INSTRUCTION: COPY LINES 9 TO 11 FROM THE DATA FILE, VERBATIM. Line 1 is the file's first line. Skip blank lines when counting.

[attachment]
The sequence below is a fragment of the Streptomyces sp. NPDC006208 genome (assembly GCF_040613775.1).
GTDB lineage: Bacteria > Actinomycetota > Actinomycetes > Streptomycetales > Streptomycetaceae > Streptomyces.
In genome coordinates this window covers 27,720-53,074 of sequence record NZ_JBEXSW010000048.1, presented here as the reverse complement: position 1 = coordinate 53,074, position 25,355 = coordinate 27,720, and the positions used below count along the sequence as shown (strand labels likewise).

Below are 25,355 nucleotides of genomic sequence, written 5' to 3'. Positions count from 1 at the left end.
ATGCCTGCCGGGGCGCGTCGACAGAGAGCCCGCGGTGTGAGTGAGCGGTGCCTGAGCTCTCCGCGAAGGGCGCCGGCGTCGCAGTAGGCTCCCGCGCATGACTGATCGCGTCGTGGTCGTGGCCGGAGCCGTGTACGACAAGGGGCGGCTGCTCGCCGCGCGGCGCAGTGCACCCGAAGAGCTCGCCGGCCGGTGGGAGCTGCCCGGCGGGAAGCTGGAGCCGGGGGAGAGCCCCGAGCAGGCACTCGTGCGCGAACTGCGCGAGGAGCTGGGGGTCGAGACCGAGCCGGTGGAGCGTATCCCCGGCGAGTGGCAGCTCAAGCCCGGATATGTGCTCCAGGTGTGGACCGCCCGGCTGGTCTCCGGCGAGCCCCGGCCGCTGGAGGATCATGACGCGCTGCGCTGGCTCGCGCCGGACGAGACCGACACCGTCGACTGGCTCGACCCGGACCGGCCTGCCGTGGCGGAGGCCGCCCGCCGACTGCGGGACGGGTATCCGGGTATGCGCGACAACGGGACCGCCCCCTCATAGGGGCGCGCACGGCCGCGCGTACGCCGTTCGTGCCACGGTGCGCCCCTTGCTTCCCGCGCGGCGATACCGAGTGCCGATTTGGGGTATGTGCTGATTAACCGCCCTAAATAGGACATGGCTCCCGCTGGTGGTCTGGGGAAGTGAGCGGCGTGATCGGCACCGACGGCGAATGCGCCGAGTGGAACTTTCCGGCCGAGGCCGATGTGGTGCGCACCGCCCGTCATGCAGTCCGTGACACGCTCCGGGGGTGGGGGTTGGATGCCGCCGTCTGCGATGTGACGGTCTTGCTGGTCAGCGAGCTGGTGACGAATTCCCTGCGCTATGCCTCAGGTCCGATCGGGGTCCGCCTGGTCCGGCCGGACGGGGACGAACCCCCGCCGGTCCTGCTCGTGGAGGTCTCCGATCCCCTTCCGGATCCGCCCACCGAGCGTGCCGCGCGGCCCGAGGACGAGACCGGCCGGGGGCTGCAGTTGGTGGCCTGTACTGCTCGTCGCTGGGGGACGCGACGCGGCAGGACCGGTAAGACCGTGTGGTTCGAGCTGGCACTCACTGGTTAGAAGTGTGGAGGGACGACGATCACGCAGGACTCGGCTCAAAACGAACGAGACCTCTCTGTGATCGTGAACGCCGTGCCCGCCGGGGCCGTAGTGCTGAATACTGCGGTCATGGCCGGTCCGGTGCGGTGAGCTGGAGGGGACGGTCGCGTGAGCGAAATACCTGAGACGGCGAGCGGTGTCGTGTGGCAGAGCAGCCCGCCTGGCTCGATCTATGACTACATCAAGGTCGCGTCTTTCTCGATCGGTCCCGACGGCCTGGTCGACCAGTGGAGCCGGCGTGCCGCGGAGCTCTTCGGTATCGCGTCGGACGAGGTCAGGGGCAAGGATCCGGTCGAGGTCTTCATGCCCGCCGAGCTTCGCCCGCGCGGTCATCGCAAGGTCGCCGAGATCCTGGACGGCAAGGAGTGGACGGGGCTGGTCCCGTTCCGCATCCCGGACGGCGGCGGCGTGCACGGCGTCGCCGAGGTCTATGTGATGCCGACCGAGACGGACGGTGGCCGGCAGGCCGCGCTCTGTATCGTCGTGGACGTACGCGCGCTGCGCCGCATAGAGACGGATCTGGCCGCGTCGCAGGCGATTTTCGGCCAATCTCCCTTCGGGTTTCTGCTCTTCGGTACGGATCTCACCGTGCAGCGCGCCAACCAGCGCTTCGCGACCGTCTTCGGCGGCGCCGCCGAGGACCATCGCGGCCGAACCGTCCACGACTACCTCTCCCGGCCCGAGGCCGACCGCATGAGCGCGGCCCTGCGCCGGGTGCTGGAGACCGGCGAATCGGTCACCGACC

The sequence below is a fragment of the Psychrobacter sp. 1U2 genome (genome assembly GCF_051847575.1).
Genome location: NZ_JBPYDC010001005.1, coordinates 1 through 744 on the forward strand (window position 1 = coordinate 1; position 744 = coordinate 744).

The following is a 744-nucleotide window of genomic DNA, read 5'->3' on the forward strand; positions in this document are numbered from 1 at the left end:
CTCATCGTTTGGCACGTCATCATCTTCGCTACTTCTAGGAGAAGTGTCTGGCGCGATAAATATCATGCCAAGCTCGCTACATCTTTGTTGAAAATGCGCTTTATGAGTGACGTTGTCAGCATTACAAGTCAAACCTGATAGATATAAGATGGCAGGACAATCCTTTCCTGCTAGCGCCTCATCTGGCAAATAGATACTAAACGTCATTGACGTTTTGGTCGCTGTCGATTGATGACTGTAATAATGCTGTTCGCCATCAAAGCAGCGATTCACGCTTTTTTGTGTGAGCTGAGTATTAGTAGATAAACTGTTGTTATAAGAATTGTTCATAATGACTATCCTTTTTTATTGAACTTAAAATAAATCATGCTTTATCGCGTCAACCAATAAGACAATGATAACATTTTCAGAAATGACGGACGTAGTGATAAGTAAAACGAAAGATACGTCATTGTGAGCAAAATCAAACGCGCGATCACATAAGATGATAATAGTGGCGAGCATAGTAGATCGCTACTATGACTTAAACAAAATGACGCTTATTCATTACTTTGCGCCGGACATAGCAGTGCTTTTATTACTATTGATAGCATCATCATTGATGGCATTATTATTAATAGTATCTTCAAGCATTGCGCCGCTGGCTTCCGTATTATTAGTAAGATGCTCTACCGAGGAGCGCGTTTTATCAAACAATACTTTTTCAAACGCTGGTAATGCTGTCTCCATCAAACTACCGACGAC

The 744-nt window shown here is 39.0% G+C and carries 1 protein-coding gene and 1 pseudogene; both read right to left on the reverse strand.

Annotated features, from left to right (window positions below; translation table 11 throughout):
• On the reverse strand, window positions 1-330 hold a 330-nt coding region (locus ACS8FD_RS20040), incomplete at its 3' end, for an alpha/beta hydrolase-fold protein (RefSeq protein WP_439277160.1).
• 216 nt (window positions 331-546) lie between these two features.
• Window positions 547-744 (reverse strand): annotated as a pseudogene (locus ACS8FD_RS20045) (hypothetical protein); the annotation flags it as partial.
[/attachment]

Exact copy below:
CTCATCGTTTGGCACGTCATCATCTTCGCTACTTCTAGGAGAAGTGTCTGGCGCGATAAATATCATGCCAAGCTCGCTACATCTTTGTTGAAAATGCGCTTTATGAGTGACGTTGTCAGCATTACAAGTCAAACCTGATAGATATAAGATGGCAGGACAATCCTTTCCTGCTAGCGCCTCATCTGGCAAATAGATACTAAACGTCATTGACGTTTTGGTCGCTGTCGATTGATGACTGTAATAATGCTGTTCGCCATCAAAGCAGCGATTCACGCTTTTTTGTGTGAGCTGAGTATTAGTAGATAAACTGTTGTTATAAGAATTGTTCATAATGACTATCCTTTTTTATTGAACTTAAAATAAATCATGCTTTATCGCGTCAACCAATAAGACAATGATAACATTTTCAGAAATGACGGACGTAGTGATAAGTAAAACGAAAGATACGTCATTGTGAGCAAAATCAAACGCGCGATCACATAAGATGATAATAGTGGCGAGCATAGTAGATCGCTACTATGACTTAAACAAAATGACGCTTATTCATTACTTTGCGCCGGACATAGCAGTGCTTTTATTACTATTGATAGCATCATCATTGATGGCATTATTATTAATAGTATCTTCAAGCATTGCGCCGCTGGCTTCCGTATTATTAGTAAGATGCTCTACCGAGGAGCGCGTTTTATCAAACAATACTTTTTCAAACGCTGGTAATGCTGTCTCCATCAAACTACCGACGAC

The 744-nt window shown here is 39.0% G+C and carries 1 protein-coding gene and 1 pseudogene; both read right to left on the reverse strand.

Annotated features, from left to right (window positions below; translation table 11 throughout):